[JAC241] Single-Phase Synchronous Motor N-T-I Characteristics Analysis

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The widely used three-phase synchronous motor can be driven efficiently and stably but costs tends to increase due to using an inverter. Whereas since single-phase synchronous motors do not require inverters, they can reduce costs. Furthermore, because they are brushless, maintenance costs can also be lowered.
In a single-phase synchronous motor, the back emf and the current flowing through the coils change in accordance with the rotation speed of the rotor. At low rotation speed, since the back emf is small, a large current flows through the coils, and magnetic saturation occurs in the magnetic circuit.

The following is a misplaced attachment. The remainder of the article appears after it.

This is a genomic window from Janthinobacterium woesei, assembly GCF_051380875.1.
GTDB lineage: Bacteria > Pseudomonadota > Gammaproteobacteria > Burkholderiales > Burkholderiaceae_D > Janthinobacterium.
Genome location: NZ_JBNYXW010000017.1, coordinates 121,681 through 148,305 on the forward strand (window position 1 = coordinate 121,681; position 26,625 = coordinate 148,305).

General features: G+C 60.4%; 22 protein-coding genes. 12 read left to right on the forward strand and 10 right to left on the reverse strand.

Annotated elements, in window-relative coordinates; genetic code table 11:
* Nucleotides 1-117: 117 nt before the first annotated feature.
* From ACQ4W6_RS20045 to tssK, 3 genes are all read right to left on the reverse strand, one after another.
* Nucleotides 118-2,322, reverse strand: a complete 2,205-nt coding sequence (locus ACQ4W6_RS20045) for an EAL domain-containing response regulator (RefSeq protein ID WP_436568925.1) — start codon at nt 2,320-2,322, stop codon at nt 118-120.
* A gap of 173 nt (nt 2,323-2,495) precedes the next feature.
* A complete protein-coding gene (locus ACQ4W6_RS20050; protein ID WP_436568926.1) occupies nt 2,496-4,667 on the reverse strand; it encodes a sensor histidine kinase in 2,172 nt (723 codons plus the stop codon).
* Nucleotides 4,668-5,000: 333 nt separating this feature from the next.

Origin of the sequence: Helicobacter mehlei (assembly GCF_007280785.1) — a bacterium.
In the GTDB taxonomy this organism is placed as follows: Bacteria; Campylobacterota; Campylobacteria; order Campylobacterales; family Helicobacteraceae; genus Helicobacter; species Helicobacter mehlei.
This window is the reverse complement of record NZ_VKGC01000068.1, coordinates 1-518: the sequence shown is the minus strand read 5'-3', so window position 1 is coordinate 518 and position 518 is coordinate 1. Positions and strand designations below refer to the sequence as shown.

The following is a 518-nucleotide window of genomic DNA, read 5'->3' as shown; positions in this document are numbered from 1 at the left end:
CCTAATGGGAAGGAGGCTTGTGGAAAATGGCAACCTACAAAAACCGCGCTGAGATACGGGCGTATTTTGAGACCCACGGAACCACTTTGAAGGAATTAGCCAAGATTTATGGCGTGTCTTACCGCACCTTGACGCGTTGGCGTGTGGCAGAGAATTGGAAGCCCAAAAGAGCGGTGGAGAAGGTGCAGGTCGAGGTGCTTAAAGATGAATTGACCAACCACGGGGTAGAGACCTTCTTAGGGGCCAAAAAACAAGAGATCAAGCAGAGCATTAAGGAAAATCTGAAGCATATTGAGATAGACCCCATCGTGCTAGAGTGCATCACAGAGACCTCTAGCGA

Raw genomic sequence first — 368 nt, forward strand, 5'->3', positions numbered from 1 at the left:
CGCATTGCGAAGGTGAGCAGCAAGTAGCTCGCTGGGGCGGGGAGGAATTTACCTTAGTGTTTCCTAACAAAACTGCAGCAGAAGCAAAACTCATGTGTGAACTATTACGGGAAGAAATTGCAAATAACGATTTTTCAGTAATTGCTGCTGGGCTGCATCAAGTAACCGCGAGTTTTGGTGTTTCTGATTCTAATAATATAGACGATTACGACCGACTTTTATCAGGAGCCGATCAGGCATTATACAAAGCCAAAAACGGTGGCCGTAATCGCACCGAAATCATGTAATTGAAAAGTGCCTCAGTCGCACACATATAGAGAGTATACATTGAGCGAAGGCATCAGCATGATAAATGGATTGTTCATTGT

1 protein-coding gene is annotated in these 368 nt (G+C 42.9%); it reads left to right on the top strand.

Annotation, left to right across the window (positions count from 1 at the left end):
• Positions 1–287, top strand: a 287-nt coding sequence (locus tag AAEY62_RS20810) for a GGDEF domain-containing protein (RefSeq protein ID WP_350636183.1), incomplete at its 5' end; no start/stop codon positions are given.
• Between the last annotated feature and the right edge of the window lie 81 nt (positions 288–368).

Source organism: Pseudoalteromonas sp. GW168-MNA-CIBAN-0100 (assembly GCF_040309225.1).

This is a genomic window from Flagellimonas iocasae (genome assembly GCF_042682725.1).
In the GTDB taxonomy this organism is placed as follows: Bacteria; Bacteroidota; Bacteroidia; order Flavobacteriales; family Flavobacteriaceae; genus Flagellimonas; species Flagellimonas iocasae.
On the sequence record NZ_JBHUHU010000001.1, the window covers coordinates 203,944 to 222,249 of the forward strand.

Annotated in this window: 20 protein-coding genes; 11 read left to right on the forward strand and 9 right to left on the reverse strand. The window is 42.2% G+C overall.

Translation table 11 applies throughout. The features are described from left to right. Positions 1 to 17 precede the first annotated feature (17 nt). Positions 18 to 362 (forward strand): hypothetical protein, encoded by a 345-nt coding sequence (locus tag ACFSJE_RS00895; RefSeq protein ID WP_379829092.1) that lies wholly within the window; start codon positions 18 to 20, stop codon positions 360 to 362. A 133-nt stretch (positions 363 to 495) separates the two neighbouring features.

On the other hand, the back emf increases at high speed, so the current flowing through the coils and torque decrease. Because of this when designing a motor it is important to understand characteristics for a wide range of operating points. Obtaining N-T-I characteristics from performing analysis in JMAG at the design study stage contributes greatly to the speed of motor development.
In this example, a use case in which the N-T-I characteristics for a single-phase synchronous motor are obtained is presented.

N-T-I Characteristics

Fig. 1 shows an N-T-I characteristics graph.
From Fig. 1, torque for each rotation speed, maximum driving rotation speed, and so on can be seen. The current and torque are roughly proportional.

Magnetic Flux Density Distribution

Fig. 2 shows the magnetic flux density distribution at 2,000 r/min and at 12,500 r/min.
Since a large current flows at a low driving speed, magnetic saturation can be seen in the stator core as well. On the other hand, the current flowing through the coils decreases at high driving speeds, so it can be seen that the magnetic saturation in the stator core is relaxed.

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